cavalry division. The field gun was a 3-inch quick-firer,
provided with steel shields for the protection of the can-
noneers. The battery carried 96 shrapnel and 42 high
explosive shells for each gun, and the light ammunition
column carried 119 rounds per gun, 104 of which were
shrapnel and 15 shell. The field howitzers were caliber
10.5 centimeters (4-inch) carrying 90 shells per gun with
the battery, and 70 in the ammunition column. Officers



The German Army 223

and men were armed throuu^hout with the automatic pistol.
The enlisted men of the field batteries carried a short rifle
and those of the horse batteries were provided with in-
trenching tools and field telephones. In addition to the
normal ecjuipment the batteries were provided with a
wagon carrying an observation tower which was erected
from the wagon. The sanitary personnel and equipment
was similar to that of the infantry. The Fiissartillerie in-
cluded the heavy artillery of the field armies, siege artillery
and fortress artillery. The peace strength of the first line
army was 24 regiments.

The Engineer Corps consisted of a highly trained body
of officers with suitable assistants who had charge of the
construction and maintenance of the fortresses both in
peace and in war. The engineering operations of the
field armies were entrusted to the Pioneer. The peace
strength was 35 battalions, 26 of which had each a search-
light section. The first line was to be largely increased on
mobilization, and there were a number of Reserve, Land-
wehr, and L,andsturm battalions destined for the second and
third lines in war. The peace strength of a pioneer bat-
talion was 29 officers and 610 men. The strength of the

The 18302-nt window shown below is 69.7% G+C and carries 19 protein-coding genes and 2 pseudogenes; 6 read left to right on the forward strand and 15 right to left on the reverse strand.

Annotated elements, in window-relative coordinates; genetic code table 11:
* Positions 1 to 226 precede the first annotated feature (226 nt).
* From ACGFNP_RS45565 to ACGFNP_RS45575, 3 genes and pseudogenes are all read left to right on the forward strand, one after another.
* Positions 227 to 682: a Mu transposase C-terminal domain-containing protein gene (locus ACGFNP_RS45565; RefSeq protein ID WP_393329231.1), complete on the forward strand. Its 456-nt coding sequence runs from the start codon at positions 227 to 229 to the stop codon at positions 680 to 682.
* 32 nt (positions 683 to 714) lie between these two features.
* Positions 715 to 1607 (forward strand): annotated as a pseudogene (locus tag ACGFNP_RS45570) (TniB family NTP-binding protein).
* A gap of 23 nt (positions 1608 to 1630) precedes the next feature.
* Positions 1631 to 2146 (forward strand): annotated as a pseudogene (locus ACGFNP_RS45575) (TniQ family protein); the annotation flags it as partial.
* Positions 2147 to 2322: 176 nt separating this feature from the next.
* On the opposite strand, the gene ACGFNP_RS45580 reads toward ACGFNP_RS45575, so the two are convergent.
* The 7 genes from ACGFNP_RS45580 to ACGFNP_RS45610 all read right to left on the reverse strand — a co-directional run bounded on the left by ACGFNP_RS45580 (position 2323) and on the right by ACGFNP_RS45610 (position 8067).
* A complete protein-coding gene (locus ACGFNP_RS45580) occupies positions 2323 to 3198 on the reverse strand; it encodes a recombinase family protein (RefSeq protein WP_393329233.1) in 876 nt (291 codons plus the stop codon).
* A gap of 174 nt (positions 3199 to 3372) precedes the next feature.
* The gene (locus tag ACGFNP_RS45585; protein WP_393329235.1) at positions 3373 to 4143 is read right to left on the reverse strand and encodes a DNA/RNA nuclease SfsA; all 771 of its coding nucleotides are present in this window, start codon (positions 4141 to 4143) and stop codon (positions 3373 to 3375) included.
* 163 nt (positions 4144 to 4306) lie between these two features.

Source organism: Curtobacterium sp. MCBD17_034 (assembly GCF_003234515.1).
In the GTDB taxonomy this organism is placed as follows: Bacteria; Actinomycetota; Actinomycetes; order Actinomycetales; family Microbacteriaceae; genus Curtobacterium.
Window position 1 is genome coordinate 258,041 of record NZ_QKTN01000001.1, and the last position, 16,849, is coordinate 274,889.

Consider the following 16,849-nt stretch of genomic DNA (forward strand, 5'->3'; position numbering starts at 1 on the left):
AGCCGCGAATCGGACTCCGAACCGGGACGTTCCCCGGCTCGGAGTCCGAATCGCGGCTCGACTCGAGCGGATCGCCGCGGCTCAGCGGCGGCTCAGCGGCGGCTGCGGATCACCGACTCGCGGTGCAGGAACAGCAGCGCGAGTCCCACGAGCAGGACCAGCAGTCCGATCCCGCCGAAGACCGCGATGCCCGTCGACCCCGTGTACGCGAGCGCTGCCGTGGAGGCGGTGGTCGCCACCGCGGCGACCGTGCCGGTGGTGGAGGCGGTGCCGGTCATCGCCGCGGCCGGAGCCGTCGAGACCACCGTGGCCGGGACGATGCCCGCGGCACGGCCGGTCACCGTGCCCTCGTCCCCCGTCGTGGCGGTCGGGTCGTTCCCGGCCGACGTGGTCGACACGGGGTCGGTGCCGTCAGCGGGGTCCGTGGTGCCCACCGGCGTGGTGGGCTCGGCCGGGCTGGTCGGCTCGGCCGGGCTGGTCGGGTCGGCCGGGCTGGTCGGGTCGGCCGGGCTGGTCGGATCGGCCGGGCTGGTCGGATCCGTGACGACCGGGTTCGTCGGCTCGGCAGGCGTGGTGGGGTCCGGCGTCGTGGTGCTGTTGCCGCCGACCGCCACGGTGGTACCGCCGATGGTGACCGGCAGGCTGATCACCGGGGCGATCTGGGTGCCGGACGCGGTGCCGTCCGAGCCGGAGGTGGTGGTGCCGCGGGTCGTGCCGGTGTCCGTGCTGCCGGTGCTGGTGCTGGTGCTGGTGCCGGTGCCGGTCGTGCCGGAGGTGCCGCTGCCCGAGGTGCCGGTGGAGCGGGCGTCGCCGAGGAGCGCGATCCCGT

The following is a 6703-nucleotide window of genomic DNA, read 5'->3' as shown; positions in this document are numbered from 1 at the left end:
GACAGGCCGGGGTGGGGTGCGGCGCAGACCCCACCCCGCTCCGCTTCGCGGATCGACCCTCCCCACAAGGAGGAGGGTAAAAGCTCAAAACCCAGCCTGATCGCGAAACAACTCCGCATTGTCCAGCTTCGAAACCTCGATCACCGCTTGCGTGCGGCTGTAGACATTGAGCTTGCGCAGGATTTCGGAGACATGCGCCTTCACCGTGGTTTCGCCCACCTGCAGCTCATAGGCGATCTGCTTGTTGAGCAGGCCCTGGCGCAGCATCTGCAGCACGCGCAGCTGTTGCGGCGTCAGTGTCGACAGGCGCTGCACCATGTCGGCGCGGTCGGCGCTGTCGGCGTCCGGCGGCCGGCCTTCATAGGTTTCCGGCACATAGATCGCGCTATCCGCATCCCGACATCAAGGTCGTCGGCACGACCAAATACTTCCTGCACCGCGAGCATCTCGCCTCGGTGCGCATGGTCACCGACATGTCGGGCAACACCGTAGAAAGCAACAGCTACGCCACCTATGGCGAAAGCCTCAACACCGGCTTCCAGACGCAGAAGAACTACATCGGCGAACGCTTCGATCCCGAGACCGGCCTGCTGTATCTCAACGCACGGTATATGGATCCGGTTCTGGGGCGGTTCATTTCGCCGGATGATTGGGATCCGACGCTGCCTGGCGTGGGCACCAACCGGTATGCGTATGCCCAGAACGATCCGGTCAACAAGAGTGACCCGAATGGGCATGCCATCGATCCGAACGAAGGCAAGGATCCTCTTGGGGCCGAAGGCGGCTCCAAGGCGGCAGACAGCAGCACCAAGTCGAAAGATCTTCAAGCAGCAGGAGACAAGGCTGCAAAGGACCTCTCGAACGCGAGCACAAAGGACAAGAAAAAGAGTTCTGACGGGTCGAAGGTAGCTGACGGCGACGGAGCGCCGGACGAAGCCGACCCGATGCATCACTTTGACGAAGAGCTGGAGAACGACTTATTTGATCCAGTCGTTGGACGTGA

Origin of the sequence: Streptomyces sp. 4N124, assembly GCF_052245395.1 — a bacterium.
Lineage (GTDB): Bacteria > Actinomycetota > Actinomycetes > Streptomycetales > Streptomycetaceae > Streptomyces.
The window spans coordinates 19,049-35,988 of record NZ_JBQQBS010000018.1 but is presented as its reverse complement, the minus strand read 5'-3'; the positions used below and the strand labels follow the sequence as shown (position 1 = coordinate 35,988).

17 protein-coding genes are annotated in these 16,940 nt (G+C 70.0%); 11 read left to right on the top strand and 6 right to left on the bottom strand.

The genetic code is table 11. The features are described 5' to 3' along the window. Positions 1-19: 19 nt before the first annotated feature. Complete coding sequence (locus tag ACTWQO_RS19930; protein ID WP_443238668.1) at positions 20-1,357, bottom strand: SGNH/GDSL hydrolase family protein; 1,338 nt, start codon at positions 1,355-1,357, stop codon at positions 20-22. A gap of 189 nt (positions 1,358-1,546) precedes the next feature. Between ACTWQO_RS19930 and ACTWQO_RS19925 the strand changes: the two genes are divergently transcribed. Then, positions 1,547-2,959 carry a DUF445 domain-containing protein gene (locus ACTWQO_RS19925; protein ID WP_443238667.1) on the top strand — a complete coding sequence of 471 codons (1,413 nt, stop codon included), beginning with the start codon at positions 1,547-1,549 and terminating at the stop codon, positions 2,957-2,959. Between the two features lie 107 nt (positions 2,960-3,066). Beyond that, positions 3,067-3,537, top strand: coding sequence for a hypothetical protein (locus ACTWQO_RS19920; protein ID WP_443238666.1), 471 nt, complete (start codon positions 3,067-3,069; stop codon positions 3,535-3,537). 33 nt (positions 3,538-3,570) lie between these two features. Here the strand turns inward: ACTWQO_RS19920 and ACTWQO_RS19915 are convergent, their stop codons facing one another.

searchlight sections, 2 officers and 38 men, was additional.

The Communication Troops numbered in peace, 34 rail-
road companies, 37 telegraph and wireless companies, and
5 traction companies. The aerial service included 16 air-
ship companies and 15 aeroplane companies. A number
of other aeroplane organizations were to be incorporated
in the army on the outbreak of war. The War Office
controlled 11 dirigibles in 1913 and there were 5 or more
under construction. Of these 10 were Zeppelins; the
others were either Parseval, Schiitte-Lanz, or a type con-
structed by the flying service in the war office. There
were 25 battalions of the train, in addition to one train



224 The Great War

depot and field bakery for each army corps of the active
army. Since the army corps was equipped with its own
transport, the train was intended to forward the baggage,
the technical and sanitary material, and the general sup-
plies of the field armies.

The Kaiser, as supreme commander of the armed forces
of the empire, controlled the army through the Militdr-
kabijiett. The Prussian Ministry of War was charged with
the administration of the war office, not only for Prussia,
but also for the empire. The war minister exercised, how-
ever, no command over the troops, to whom he could
give no orders. The German General Staff, whose chief
was independent of the war ministry and responsible
directly to the Kaiser, was charged with the theoretical and
practical instruction of the army, with the plans for mobil-
ization and preparation for war. Although the largest
peace command was the army corps, these corps were
grouped into eight "army inspections" vmder the direction
of general officers, some of whom would, without doubt,
command armies in case of war.

The Army Corps consisted of two divisions, 1 rifle